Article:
School Climate, Where Are We Now?
  1. Strand PHIL.II Philanthropy and Civil Society
    1. Standard PCS 07. Skills of Civic Engagement
      1. Benchmark MS.1 Identify and research public or social issues in the community, nation or the world related to the common good. Form an opinion, and develop and present a persuasive argument using communication tools.
  2. Strand PHIL.IV Volunteering and Service
    1. Standard VS 02. Service and Learning
      1. Benchmark MS.1 Select a service project based on interests, abilities and research.
      2. Benchmark MS.2 Identify specific learning objectives from the academic core curriculum that are being applied in the service-learning project.

Engage students in the process of civic involvement through completing and analyzing a school climate survey.

PrintThree Forty-Five to Sixty-Minute Class Periods

The learner will:

  • complete a school climate survey.
  • analyze completed surveys and determine areas of need.
  • recommend plan of action.
  • One School Climate Survey for each student in 6th through 8th grade (Attachment One)
  • Packs of self-stick notes
  • Chart paper
  • Masking tape
  • Colored markers
  1. Anticipatory Set:Ask the learners to share some of the responses they received form their discussion with their parent(s) or guardians. Refresh by reading the question again. Have the learners ask their parents/guardians if they remember events in their life or the lives of people they know where feelings were hurt because they were different. Ask parents if they remember, learned or heard about any of the Civil Rights Marches and which ones. Bring both of these examples to share with the class.Take a moment and think about what things might be problems for you at school. Write some of the responses down where learners are able to view them and have the learners give reflective answers about the identified problems.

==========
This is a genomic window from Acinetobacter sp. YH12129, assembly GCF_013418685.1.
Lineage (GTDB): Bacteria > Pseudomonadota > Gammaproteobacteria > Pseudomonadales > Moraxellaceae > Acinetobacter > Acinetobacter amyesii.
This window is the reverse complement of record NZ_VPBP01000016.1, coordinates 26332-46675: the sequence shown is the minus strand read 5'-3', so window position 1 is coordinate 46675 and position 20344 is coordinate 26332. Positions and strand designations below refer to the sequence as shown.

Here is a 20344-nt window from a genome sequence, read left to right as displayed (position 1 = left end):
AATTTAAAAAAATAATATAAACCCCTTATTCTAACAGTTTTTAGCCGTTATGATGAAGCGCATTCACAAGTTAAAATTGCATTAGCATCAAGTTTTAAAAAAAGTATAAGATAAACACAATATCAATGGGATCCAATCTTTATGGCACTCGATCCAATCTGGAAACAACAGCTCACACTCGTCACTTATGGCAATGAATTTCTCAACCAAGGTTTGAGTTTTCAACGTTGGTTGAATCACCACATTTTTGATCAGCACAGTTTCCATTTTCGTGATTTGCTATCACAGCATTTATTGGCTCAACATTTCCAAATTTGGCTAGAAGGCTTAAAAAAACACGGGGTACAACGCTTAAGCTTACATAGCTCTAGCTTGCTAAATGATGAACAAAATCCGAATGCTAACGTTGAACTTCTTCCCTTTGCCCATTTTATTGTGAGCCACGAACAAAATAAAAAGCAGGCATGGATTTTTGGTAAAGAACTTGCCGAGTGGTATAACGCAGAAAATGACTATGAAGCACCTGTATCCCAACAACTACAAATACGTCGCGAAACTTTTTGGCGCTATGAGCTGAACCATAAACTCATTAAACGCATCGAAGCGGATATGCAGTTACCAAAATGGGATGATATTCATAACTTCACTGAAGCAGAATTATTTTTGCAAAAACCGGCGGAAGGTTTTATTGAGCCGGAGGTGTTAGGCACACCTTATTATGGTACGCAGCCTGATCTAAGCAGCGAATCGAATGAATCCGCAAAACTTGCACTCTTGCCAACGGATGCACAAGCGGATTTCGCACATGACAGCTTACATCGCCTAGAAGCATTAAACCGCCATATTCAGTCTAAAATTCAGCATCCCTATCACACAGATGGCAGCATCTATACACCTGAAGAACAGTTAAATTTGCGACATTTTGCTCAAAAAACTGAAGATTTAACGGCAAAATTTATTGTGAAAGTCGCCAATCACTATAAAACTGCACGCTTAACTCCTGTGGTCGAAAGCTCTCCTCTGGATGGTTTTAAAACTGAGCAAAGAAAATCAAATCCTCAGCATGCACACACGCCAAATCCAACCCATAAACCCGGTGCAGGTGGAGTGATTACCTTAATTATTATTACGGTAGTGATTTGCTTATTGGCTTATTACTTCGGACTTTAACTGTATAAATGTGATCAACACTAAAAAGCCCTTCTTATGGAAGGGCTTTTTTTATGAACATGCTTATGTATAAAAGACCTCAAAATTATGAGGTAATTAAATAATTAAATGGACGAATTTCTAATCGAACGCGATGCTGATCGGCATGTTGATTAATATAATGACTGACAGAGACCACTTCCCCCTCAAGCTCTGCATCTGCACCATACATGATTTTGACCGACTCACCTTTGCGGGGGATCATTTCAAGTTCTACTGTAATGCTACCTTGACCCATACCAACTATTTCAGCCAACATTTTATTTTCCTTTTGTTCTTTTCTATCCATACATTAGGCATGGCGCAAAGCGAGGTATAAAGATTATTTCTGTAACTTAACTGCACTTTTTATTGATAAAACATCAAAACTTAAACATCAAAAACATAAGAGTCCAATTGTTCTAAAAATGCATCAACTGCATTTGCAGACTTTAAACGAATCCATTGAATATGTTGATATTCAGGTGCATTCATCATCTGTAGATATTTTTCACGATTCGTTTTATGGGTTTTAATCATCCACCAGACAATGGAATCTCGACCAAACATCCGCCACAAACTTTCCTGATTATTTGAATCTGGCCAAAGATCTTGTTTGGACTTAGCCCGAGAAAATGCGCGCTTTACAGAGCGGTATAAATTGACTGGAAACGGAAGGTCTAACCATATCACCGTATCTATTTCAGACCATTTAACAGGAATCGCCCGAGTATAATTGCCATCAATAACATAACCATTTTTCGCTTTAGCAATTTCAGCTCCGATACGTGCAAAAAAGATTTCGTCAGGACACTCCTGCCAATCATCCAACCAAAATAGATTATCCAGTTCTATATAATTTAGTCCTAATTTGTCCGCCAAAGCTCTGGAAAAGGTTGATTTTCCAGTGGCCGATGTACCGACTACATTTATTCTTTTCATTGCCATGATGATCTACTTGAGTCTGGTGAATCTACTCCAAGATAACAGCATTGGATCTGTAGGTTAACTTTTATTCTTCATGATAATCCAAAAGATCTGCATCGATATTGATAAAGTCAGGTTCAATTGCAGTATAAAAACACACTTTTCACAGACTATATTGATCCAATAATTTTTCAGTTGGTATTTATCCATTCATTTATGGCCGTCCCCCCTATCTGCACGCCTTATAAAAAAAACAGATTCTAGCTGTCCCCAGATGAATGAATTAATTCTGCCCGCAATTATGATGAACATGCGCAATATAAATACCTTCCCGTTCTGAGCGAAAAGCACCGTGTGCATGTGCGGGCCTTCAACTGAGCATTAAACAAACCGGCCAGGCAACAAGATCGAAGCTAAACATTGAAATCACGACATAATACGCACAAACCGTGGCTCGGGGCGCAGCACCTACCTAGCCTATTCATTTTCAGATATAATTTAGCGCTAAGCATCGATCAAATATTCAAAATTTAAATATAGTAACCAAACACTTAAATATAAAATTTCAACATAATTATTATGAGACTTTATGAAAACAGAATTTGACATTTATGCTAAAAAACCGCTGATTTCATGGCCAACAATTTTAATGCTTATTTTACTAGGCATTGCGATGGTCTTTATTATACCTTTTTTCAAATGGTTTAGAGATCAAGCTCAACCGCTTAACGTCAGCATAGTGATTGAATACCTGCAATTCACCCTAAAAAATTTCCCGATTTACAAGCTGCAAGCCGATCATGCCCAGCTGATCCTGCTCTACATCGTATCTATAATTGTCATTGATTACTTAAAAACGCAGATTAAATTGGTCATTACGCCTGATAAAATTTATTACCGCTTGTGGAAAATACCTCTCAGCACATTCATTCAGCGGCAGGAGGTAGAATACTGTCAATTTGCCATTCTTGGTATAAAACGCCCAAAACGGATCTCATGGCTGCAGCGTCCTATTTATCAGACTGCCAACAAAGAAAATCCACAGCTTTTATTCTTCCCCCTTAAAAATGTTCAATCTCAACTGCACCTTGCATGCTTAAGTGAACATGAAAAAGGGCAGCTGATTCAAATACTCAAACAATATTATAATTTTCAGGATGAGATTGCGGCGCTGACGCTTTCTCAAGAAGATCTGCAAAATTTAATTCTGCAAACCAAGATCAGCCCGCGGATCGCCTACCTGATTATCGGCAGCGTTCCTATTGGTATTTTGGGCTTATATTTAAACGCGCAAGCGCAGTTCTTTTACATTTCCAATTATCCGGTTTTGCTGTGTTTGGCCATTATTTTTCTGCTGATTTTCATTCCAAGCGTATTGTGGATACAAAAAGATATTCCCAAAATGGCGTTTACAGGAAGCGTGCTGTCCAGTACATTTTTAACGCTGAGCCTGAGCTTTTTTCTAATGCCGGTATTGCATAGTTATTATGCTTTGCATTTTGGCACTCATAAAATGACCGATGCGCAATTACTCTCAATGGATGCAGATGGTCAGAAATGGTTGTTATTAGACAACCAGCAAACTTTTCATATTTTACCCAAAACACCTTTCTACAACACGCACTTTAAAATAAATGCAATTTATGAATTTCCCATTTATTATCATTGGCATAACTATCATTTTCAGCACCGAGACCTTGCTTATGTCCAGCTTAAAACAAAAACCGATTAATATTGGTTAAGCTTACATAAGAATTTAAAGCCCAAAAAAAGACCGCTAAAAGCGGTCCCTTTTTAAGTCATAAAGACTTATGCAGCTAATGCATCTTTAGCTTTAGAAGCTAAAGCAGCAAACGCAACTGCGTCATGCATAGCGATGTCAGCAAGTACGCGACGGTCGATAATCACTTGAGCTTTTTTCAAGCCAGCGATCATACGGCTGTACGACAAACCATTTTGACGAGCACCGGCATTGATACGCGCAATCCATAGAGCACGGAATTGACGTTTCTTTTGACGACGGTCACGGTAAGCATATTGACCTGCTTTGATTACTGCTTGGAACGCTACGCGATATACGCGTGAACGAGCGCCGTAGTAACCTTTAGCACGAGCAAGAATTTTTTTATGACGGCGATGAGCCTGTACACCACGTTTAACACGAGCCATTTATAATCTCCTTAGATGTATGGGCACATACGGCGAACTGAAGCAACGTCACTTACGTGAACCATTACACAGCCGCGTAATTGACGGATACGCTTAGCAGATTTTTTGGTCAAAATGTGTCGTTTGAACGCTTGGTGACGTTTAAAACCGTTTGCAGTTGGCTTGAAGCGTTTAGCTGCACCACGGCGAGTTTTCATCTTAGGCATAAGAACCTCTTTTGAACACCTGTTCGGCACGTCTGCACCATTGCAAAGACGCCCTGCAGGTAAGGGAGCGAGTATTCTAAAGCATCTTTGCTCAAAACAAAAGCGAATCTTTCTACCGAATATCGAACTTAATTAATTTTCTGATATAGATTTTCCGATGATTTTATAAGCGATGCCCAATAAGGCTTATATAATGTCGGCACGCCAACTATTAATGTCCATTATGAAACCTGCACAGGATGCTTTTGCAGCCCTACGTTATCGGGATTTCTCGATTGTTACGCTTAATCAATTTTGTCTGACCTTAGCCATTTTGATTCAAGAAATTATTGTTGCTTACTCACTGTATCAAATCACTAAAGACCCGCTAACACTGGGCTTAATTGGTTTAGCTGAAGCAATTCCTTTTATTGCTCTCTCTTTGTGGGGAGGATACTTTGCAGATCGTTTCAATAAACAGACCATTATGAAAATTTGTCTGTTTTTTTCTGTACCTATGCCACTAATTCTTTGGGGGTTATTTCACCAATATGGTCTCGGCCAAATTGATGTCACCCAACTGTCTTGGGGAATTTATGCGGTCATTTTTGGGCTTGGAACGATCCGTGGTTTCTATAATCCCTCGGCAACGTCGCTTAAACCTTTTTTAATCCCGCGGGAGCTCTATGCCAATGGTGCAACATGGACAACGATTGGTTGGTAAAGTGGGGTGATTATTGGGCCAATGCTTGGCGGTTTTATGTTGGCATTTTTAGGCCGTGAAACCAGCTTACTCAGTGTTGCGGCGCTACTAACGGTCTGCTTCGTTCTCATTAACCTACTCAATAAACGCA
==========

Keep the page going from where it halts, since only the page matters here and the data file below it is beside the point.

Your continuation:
2. Have students work independently. Distribute one School Climate Survey (Attachment One) to each student. Review purpose of survey and instructions for completing it. Answer questions prior to having students begin the survey. Students should not put their name on their survey. The idea is to provide some anonymity in hopes of fostering more honest and complete answers.

  3. Collect all surveys when completed. Collect the surveys from the other participating classes. Discuss the objectives of analyzing the surveys and compiling usable data. The objective is to determine what school issues are important to the majority of people. Form small groups of three or four students. Distribute the surveys among the groups and have them record the frequencies of responses. Ask for a representative from each group to call out their data while you record it on chart paper.

  4. The following class period: Place the chart paper on the wall with the main issues listed. Have the learners rank order the identified problems from highest to lowest. Distribute sticky notes to small groups. Discuss the results of the survey and brainstorm possible solutions. Groups should write their ideas on sticky notes and stick them on the corresponding chart paper. Discuss the results.

  5. Use these results with Lesson Three.


Instructor observations of the groups should be noted. Record individual participation in the discussion.